Always There: A Stranger and Mindfump.

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I got to my late teens and I wanted to better myself, I’d completed Age of Empires 2 and I’d beaten my friends at Pro Evolution Soccer 4. But something deep down said I was worth more than this, I had more to offer the world. I didn’t know exactly what that was yet, but I felt this unknown offering should go to a country outside the UK. China was quickly chosen – maybe too quickly – and off I went, to teach.

Now this was just slightly before the invention of smartphones and common sense. So I headed off across the globe with no accommodation to go to, no name to look for, no contracted work and no other instructions. All I had was a number to call when I get to a certain location.

What should I care anyway? I was 18, full of life, and I knew stuff*. I had lots to offer the world and nothing was going to get in my way. I felt up until that point I had been misunderstood, and underestimated. I feel there is a certain talent to be found in all of us and it should be shared and embraced. I could show the world what I could become, who I really am. I am not this shy skinny boy from northern England, who had just dropped out of university. I will be someone.

Needless to say after about a week I was a blubbering skinny northern boy who wanted his mum.

Unfortunately for me there was now 6 thousand miles between me and my mum. This wasn’t in the plan, and I’d never had to think on my feet before. I was just a skinny northern English boy, what did I know?

So I hastily headed across southern China to Hong Kong International Airport – the one built on water*. I get to the airport, and my subconscious must of been a little more sceptical of my ambitions prior to leaving for China, as I’d booked a flexi-ticket. Perfect, I can get on any Virgin flight – as long as there is a seat available.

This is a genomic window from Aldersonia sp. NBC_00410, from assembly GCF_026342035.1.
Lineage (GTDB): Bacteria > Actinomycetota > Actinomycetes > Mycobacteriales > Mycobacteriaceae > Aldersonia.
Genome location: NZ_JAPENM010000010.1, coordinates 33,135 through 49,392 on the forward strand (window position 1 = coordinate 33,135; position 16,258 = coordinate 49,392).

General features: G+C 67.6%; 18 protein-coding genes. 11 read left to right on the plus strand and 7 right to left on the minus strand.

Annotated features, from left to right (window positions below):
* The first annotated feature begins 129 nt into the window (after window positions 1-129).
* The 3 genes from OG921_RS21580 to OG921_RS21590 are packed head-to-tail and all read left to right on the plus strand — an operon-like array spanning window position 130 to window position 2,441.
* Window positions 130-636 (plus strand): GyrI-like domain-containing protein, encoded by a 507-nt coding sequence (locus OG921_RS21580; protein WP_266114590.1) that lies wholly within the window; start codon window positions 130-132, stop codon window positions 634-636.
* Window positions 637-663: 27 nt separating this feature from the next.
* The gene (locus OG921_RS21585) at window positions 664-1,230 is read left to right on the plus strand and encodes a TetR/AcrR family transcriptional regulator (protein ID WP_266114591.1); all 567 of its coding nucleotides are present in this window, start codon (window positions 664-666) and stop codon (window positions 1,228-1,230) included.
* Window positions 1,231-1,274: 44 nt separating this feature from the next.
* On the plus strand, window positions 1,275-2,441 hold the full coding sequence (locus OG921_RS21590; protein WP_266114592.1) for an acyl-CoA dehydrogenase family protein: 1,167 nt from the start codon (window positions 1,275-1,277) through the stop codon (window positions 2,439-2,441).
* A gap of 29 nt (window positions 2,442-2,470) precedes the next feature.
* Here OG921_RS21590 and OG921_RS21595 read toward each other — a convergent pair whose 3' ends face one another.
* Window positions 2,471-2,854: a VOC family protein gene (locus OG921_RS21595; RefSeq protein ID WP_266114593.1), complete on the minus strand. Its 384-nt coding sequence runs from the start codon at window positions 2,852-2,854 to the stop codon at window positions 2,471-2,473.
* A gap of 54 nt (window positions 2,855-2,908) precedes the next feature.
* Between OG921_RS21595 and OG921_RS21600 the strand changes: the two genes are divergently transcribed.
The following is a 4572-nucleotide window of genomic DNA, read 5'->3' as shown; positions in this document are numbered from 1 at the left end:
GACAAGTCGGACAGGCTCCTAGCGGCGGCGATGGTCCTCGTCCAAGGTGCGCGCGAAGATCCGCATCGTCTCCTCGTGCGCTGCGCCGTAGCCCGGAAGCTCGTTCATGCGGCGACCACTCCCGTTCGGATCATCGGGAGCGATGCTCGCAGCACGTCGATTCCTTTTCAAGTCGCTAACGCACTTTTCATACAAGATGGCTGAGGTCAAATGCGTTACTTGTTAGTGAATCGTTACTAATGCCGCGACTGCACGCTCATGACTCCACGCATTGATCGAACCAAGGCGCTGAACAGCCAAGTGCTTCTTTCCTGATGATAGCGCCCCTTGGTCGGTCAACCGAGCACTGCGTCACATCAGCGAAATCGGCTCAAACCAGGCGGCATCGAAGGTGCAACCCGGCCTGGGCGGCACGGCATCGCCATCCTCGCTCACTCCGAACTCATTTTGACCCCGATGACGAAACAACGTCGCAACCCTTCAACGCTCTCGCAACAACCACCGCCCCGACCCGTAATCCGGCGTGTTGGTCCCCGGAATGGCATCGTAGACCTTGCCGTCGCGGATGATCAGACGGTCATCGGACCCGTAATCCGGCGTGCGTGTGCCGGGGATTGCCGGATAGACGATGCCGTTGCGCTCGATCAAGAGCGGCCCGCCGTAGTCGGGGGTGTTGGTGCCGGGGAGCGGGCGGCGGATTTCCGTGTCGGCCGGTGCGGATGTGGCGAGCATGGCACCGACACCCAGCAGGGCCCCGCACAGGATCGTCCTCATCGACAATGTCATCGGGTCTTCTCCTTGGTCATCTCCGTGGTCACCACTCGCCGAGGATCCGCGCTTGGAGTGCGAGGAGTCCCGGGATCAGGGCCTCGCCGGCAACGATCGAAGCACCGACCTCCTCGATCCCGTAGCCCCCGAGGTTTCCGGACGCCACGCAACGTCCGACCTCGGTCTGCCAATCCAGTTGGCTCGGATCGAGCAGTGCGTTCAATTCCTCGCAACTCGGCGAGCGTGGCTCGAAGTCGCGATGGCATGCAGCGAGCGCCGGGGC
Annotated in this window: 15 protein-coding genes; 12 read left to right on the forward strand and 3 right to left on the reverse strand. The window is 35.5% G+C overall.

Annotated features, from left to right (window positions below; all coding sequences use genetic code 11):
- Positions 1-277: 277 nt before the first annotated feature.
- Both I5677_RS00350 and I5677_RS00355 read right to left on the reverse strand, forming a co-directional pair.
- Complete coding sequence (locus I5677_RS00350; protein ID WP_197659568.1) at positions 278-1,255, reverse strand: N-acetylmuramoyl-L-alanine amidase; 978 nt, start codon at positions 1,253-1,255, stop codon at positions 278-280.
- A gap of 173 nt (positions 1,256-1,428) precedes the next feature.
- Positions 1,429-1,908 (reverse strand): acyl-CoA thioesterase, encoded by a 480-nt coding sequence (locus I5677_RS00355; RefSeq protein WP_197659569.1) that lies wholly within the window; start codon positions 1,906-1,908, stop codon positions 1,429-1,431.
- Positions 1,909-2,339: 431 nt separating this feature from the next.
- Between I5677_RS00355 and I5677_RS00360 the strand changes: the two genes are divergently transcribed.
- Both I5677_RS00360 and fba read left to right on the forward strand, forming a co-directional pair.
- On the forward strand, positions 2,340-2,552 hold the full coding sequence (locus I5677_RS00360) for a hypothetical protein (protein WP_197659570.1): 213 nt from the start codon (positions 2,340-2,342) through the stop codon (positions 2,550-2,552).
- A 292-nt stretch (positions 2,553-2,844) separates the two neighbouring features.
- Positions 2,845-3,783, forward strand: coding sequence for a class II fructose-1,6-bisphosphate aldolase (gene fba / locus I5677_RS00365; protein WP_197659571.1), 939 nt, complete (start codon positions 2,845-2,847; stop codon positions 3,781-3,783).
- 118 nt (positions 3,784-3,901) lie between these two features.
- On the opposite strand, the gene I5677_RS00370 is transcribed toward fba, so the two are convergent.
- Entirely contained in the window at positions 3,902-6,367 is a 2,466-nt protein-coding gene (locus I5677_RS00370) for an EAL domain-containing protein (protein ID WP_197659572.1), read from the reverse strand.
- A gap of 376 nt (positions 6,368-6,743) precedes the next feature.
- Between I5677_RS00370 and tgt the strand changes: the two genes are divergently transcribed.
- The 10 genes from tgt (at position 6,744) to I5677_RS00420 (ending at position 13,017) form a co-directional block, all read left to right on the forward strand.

I get to the airport and to the Virgin desk, I explain my situation and they advise me that unfortunately another airline that exclusively flew from Hong Kong to London has just gone bankrupt. Not only that Virgin have offered all of their passengers free seats on Virgin flights.

‘We are fully booked for a month, sir’ she said.


After a brief cry and a pancake, I gathered myself.  I remembered I had £500 saved for emergencies – this was an emergency. Naturally no tickets over the counter came close to to £500, so I found some free internet computer hubs – those ones with metal keyboards and a big metal ball as a mouse and Windows 98′. I head over to and find a flight leaving that night for £485 – I’m saved! Hurrah!

I should also note that despite my plight, I obviously hadn’t completely lost the plot. I’d actually seen an earlier flight on a different travel website, but it was £10 more and I’d have to pay £2.50 for using my debit card. Never wanting to miss out on a bargain I took the later flight on Expedia.